Advice appreciated,

    Tom
    • CommentAuthorcjard
    • CommentTimeOct 31st 2019 edited
     
    2, but why lytag? From what I read is it's kinda self-insulating because it's not dense, but you want something dense to serve as a heat buffer and to effectively soak up heat from the UFH pipes

    On your other notions:

    1- my spreader plates are far less effective than my liquid screed. I wouldn't use them again
    3- but then you'll need something on top of the overlay too? height gain
    4- not sure how the overlay proposal is "No height gain.."
    5- 9mm plasterboard laid on the floor might make for a better heat transmitter than 6mm ply
    • CommentAuthorHoveTom
    • CommentTimeOct 31st 2019
     
    Thanks for your response. I’ve heard Lytag does take longer to heat up but also takes longer to cool down so acts similar to a poured screed over a concrete floor.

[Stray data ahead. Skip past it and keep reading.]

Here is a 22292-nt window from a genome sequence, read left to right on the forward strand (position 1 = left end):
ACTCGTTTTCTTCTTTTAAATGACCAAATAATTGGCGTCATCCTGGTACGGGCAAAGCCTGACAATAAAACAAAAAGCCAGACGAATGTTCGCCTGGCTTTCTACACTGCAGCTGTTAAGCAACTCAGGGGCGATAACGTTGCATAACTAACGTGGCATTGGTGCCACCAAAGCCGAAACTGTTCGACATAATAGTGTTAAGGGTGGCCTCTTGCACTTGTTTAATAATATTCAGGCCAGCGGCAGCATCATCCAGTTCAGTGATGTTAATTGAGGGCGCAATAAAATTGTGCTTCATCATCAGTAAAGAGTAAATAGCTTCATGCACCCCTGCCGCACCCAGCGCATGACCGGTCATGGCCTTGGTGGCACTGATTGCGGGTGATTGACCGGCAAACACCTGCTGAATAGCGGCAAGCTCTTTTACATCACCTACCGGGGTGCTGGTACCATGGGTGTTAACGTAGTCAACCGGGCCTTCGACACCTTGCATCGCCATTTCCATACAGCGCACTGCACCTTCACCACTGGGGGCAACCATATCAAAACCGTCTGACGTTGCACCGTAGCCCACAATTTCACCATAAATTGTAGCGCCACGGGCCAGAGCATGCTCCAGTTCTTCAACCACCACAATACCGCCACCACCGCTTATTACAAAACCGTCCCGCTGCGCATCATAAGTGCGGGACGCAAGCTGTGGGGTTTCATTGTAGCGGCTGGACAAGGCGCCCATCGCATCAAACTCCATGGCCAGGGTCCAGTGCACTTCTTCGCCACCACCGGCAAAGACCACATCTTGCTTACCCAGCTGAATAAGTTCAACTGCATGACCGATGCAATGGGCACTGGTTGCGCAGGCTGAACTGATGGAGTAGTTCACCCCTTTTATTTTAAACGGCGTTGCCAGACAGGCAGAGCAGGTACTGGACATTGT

I agree with your comments, hence why my head is spinning. Regarding my option 4, I considered cutting 22mm chipboard and laying that inbetween the joists, battened from below. So that it sat flush with the top of the joists. So you are now starting from joist level but with a subfloor already built in. Then if I put an over lay system on top of it, this would only come to the same level as a sub floor laid on top of the joists.

    However I have no idea if the sub floor laid in this way is strong enough or will cause other issues.
    • CommentAuthorgyrogear
    • CommentTimeOct 31st 2019 edited
     
    How about (heavily) insulating the periphery of the underfloor void, and putting the UFH in an insulated slab poured below the joists. You have now brought the suspended floor inside the heated envelope...